Contest RecapMidlife Collage sponsors a weekly contest of midlife short stories. U.S. citizens and legal residents age 40 and older may enter. The Editor selects five stories for publication on our website each week. Readers leave comments and Facebook thumbs-up likes urging the panel of Judges to choose a contest winner. Readers also send the Judges their opinions of the best story on our Closing Arguments page. The contest period is Monday through Sunday noon PT. The first-place story enters the Winner’s Circle and receives a cash prize of $50. Winners of a $50 cash prize are eliglble for a $100 contest, which we run quarterly. See the Submissions Page for the Contest Rules for details. ANYONE, worldwide, age 18 or older can comment on the stories in a contest.
It was one of those days when I was feeling like an inadequate mother. My husband and I always have a full house with our four children, their friends, my mother, our dog Sophie and a little boy that I take care during the day so I can stay home with our youngest daughter. The house is never empty and there is always food to be made, laundry to be done, diapers to be changed, cleaning–you get the picture.
Well, this day, nothing was easy. My hair was in a pony tail on top of my head. I had no makeup on and was wearing a big floppy shirt and shorts. My youngest daughter Helen, age two, and the little boy I was caring for Liam, age one, were fighting over my attention. My oldest daughter Shannon, age twenty-four, came home from work, dumped her stuff all over the kitchen table, kicked her shoes on the floor and was telling me about the things going on at work as if she did not see the two toddlers screaming inside each of my ears. My oldest son Sean, age twenty, was walking around the house playing his guitar. The music was nice but his room was a mess, and he needed to find a job during the summer college break. I guess he was done looking for the day. My youngest son Christopher, age eighteen, came into the kitchen in his underwear after being in bed all day and asked me what there was to eat. While keeping the refrigerator door open for what seemed like a half hour and after I listed several choices, he made a face that spoke to me as, “You fail,” and said “No thanks.”
Then my other half Tim came home wanting dinner, which was surprisingly underway. He fled quickly from this scene saying something about watering his tomato plants.
Ah. Then my mother, Nana Sue, who has an apartment over our garage, walked in to this circus as if she didn’t notice that multiple people were talking to me at once and asked if I needed paper plates. Mom supplied the paper plates, cups and paper towels in our house. When I replied, “No,” she said, “I’ll check anyway.” So in the middle of all of this fun she slowly made her way to the kitchen cabinets. I didn’t say anything because, after all, this was a top priority.
After this, the party moved onto dinner and then cleanup. I realized that Christopher had a doctor’s appointment in ten minutes. I called for Chris, scooped up Helen and we were off.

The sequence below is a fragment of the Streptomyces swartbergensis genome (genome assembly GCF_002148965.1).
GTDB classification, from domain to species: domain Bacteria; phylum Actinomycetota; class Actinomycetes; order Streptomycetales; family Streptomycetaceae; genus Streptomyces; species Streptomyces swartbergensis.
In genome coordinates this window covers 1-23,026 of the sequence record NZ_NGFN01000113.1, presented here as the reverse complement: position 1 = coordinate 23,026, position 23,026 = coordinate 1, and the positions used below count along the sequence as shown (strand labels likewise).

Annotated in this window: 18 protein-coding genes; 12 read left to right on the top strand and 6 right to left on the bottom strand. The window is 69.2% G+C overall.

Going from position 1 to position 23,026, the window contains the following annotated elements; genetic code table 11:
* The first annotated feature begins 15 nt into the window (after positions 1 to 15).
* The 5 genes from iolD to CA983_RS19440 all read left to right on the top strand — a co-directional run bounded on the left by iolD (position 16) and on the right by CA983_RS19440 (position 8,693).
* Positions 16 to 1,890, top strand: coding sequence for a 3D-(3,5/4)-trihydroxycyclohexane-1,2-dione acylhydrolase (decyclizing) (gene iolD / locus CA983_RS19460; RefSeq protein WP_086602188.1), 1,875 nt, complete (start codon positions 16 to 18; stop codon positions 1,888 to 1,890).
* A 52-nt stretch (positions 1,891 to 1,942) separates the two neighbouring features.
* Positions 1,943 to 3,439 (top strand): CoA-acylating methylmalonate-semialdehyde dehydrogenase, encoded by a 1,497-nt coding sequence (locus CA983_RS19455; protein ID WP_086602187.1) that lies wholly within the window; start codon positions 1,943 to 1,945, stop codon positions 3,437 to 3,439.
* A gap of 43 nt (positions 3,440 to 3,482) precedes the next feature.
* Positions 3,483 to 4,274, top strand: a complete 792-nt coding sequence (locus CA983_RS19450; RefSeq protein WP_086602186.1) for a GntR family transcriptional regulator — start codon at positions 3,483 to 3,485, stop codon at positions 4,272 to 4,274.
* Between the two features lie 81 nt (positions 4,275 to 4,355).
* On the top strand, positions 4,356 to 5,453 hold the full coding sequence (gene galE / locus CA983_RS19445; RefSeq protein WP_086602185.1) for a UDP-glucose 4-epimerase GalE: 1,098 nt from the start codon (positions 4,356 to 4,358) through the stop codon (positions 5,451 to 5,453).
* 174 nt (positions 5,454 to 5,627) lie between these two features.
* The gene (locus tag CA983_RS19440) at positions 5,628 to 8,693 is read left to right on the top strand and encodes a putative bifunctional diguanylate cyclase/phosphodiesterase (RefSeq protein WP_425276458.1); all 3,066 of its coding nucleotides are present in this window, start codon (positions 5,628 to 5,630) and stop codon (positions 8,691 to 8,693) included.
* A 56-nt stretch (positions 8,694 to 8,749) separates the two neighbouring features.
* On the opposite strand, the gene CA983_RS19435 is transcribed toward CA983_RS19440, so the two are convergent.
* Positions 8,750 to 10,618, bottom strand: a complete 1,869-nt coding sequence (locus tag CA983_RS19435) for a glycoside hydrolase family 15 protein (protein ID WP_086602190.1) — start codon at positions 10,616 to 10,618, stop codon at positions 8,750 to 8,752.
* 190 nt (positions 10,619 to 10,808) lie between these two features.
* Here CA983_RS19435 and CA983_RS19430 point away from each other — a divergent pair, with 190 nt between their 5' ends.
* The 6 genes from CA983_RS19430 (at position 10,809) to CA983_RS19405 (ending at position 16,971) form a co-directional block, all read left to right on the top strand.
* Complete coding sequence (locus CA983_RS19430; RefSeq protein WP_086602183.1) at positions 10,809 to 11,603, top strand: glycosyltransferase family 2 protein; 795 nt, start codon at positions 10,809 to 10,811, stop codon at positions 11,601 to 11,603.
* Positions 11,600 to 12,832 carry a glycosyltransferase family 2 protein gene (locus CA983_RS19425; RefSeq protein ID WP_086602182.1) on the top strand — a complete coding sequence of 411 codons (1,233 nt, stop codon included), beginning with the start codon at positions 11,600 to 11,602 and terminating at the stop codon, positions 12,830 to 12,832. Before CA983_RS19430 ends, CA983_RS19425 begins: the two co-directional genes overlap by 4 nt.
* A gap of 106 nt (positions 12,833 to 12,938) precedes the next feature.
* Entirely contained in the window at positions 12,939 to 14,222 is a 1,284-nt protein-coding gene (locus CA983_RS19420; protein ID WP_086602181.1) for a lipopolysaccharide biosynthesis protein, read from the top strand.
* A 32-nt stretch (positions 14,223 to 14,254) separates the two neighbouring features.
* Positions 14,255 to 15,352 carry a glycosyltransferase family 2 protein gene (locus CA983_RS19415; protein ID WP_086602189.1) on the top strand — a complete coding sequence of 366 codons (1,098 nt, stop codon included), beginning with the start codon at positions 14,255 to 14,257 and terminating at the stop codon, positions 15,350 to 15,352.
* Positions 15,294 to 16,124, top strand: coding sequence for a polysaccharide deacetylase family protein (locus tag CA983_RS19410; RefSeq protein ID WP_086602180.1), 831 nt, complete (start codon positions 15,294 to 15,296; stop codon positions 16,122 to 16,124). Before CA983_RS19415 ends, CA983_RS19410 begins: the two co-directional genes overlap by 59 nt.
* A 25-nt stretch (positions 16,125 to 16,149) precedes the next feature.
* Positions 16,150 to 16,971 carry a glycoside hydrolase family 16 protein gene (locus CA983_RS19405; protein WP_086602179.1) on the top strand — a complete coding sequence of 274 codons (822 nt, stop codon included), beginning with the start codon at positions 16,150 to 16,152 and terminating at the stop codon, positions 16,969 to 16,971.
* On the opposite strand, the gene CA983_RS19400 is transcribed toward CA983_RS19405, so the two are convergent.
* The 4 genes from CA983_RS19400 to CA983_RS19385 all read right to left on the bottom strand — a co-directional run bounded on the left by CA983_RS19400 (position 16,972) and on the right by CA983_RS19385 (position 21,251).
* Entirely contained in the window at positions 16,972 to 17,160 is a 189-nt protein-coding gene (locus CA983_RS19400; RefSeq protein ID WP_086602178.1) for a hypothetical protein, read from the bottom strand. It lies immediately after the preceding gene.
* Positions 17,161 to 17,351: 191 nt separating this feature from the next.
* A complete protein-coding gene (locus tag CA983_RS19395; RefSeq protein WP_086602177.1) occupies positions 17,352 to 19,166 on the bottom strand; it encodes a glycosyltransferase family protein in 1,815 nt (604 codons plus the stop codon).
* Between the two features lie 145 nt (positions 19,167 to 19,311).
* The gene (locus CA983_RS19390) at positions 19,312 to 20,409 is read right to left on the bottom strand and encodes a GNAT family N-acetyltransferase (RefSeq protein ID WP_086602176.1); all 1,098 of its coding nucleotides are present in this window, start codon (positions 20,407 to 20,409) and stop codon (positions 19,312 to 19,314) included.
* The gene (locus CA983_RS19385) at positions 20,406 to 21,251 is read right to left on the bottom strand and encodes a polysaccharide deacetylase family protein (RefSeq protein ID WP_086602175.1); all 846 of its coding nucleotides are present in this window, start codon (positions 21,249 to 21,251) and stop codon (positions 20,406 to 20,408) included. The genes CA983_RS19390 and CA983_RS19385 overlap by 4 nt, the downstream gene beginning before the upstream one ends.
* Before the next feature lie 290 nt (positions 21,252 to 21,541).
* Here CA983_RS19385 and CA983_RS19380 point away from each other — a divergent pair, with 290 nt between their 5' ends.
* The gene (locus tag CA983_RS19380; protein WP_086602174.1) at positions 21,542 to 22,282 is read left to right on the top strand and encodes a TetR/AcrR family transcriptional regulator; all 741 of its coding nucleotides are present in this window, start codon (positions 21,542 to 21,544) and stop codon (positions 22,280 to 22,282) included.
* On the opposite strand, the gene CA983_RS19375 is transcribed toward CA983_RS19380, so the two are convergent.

Driving for me is a time of reflection. I love to listen to music, think about life, and it’s awesome that my two year old is strapped in a car seat. But today was different. I felt insecure about my abilities as a woman to manage my family. I didn’t even turn on the radio.
Christopher is one of those kids who acts like a punk trying not to show his truly sensitive soul. He wears his light brown hair with long bangs to insure that his big deep dark hazel eyes don’t get noticed. When he chooses to have eye contact with someone he will tilt his head forward with his eyes looking up as if is he was hiding and decided to peek out to see what was going on. He is very honest and forthcoming about his ambivalent feelings for others and his opinions on certain subjects, but rarely will share his positive, happy thoughts on anything. If he feels compelled to share a positive message he must put a sarcastic or cynical spin on it somehow. But Christopher is also one of the most genuine loving individuals I ever met. He will always stick up for what he thinks is right and for deserving people who can‘t stick up for themselves. What you see is what you get with Christopher. In this world today that is a gift.
As I pulled out of the driveway, I noticed that we had a mountain of garbage for pick up the next day. We always have so much garage that several people have asked why and it’s embarassing. Sometimes they ask, “Did you clean out your basement or something?” I always say, “Yes.”
To make light conversation in between singing the ABC song with Helen, I told Christopher the comments by others about our mountain of garbage. Knowing that we have dirty diapers, Nana Sue’s paper plates and seven people living in this house, I still asked the question out loud, “Why do we have so much garbage?”
Christopher had an annoyed look on his face with the eye roll, and I expected him to say, “I don’t care.” However, what I got was this: “We have so much garbage because you have a family with kids who are happy to be home. And have friends over. A close family that likes to be home. What’s wrong with that?”
I pulled into the parking lot and tried not to burst with too much enthusiasm for fear of scaring this beautiful creature away. I just replied the way he would want me to, “Nothing.” Then, I said calmly, “That was nice.”
Rarely does Chris look me directly in the eyes, but he did at that moment. His eyes said to me, “What’s wrong with you? Why did I even have to tell you that?”
He got out of the car. I called to him, “I love you. Pick you up in an hour.”
Walking away he called back to me, “Love you too.”
As I drove away, I turned on the radio. I could not get the smile off of my face.